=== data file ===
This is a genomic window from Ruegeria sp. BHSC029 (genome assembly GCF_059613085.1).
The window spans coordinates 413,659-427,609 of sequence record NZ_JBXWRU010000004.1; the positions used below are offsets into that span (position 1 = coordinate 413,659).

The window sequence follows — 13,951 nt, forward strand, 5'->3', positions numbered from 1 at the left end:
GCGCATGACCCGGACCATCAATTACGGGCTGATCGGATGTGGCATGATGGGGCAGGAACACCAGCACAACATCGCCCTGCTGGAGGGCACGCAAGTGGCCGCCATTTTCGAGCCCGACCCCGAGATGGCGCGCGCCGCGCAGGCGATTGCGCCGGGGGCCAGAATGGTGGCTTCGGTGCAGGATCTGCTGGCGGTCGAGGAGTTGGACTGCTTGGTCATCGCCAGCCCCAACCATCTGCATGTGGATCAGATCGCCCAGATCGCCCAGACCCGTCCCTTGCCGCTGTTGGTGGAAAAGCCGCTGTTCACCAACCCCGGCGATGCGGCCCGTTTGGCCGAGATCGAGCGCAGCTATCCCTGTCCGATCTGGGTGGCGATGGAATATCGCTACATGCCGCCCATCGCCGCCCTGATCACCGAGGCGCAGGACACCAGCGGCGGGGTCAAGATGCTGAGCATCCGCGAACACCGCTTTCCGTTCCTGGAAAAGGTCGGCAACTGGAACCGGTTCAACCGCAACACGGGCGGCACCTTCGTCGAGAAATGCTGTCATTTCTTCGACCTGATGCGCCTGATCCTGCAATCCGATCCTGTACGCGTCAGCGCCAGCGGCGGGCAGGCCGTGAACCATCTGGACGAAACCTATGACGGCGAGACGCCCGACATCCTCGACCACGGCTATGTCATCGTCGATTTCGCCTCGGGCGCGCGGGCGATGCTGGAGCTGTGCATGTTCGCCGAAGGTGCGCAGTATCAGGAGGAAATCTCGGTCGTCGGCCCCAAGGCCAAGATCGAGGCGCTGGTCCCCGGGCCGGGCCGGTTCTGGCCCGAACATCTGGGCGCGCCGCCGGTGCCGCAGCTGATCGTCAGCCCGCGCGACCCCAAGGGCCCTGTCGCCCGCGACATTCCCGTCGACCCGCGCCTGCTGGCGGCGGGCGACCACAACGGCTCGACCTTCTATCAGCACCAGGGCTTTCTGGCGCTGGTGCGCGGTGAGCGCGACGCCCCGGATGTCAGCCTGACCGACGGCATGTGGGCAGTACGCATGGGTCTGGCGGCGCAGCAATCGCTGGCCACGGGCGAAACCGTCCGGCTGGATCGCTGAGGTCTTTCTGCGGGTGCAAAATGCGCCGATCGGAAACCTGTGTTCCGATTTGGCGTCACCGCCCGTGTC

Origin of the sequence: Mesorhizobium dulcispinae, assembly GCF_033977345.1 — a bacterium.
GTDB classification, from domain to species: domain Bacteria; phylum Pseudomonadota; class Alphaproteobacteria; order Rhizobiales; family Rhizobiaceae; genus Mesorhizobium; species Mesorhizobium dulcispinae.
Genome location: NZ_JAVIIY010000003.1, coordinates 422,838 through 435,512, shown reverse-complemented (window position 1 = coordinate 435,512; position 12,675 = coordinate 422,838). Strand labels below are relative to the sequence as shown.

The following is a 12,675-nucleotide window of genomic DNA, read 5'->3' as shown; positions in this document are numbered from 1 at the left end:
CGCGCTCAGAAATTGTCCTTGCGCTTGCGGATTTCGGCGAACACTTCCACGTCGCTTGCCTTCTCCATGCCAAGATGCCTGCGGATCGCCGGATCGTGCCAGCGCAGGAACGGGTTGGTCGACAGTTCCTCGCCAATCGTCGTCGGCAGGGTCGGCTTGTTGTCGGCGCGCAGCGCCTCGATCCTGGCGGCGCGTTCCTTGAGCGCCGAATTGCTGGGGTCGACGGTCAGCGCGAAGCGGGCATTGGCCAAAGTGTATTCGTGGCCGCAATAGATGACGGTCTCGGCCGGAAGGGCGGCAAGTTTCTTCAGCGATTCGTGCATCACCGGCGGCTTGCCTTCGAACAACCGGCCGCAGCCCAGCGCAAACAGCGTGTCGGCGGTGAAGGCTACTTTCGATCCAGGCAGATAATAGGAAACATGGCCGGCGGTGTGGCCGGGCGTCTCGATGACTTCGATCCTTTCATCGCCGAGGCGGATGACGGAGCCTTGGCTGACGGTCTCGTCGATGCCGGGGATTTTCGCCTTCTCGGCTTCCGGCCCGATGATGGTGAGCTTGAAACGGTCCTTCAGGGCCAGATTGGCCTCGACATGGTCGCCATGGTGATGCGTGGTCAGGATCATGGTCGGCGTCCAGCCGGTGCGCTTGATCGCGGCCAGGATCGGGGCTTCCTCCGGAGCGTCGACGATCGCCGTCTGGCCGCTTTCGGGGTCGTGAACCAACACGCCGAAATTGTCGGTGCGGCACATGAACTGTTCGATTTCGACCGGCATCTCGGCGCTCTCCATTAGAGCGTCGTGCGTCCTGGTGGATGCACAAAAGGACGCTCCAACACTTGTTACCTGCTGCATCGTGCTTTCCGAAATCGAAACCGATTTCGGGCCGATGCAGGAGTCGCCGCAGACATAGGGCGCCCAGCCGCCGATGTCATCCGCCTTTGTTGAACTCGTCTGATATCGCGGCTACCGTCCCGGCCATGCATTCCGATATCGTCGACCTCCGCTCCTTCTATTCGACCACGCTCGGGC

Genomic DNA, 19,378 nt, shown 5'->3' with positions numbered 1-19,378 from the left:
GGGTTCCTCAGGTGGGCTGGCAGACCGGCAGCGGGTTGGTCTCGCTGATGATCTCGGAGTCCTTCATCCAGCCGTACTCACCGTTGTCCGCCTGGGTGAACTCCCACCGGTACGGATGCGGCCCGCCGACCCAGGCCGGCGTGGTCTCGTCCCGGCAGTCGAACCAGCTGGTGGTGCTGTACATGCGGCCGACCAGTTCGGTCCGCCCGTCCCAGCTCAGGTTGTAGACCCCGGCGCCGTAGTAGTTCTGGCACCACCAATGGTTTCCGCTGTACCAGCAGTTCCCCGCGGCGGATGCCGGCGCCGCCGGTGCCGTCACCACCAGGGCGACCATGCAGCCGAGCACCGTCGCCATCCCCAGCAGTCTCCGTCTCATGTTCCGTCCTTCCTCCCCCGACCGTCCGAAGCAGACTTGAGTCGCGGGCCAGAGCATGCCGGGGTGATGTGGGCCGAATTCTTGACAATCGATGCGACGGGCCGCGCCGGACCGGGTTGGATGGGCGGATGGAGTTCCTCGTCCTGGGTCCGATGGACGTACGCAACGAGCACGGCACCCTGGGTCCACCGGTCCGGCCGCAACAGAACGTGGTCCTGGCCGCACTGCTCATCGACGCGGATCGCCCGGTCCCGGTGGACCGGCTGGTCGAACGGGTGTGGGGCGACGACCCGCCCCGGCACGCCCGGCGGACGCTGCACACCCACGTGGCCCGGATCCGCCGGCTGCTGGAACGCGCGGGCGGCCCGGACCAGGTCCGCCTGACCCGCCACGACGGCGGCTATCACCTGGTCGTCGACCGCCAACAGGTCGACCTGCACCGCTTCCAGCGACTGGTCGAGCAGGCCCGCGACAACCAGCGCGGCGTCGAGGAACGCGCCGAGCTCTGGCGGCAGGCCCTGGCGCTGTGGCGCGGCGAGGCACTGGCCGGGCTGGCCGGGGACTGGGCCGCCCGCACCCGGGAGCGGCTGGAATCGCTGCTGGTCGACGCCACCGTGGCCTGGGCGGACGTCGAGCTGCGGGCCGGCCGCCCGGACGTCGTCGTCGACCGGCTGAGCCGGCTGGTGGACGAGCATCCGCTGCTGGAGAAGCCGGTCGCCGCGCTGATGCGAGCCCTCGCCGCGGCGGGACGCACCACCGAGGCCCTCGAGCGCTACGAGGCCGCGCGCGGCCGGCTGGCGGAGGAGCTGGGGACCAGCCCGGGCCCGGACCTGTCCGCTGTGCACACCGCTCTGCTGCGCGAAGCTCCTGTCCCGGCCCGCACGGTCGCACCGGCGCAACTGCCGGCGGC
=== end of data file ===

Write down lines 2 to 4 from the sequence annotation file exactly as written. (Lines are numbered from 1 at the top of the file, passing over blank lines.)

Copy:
The window spans coordinates 413,659-427,609 of sequence record NZ_JBXWRU010000004.1; the positions used below are offsets into that span (position 1 = coordinate 413,659).

The window sequence follows — 13,951 nt, forward strand, 5'->3', positions numbered from 1 at the left end:
GCGCATGACCCGGACCATCAATTACGGGCTGATCGGATGTGGCATGATGGGGCAGGAACACCAGCACAACATCGCCCTGCTGGAGGGCACGCAAGTGGCCGCCATTTTCGAGCCCGACCCCGAGATGGCGCGCGCCGCGCAGGCGATTGCGCCGGGGGCCAGAATGGTGGCTTCGGTGCAGGATCTGCTGGCGGTCGAGGAGTTGGACTGCTTGGTCATCGCCAGCCCCAACCATCTGCATGTGGATCAGATCGCCCAGATCGCCCAGACCCGTCCCTTGCCGCTGTTGGTGGAAAAGCCGCTGTTCACCAACCCCGGCGATGCGGCCCGTTTGGCCGAGATCGAGCGCAGCTATCCCTGTCCGATCTGGGTGGCGATGGAATATCGCTACATGCCGCCCATCGCCGCCCTGATCACCGAGGCGCAGGACACCAGCGGCGGGGTCAAGATGCTGAGCATCCGCGAACACCGCTTTCCGTTCCTGGAAAAGGTCGGCAACTGGAACCGGTTCAACCGCAACACGGGCGGCACCTTCGTCGAGAAATGCTGTCATTTCTTCGACCTGATGCGCCTGATCCTGCAATCCGATCCTGTACGCGTCAGCGCCAGCGGCGGGCAGGCCGTGAACCATCTGGACGAAACCTATGACGGCGAGACGCCCGACATCCTCGACCACGGCTATGTCATCGTCGATTTCGCCTCGGGCGCGCGGGCGATGCTGGAGCTGTGCATGTTCGCCGAAGGTGCGCAGTATCAGGAGGAAATCTCGGTCGTCGGCCCCAAGGCCAAGATCGAGGCGCTGGTCCCCGGGCCGGGCCGGTTCTGGCCCGAACATCTGGGCGCGCCGCCGGTGCCGCAGCTGATCGTCAGCCCGCGCGACCCCAAGGGCCCTGTCGCCCGCGACATTCCCGTCGACCCGCGCCTGCTGGCGGCGGGCGACCACAACGGCTCGACCTTCTATCAGCACCAGGGCTTTCTGGCGCTGGTGCGCGGTGAGCGCGACGCCCCGGATGTCAGCCTGACCGACGGCATGTGGGCAGTACGCATGGGTCTGGCGGCGCAGCAATCGCTGGCCACGGGCGAAACCGTCCGGCTGGATCGCTGAGGTCTTTCTGCGGGTGCAAAATGCGCCGATCGGAAACCTGTGTTCCGATTTGGCGTCACCGCCCGTGTC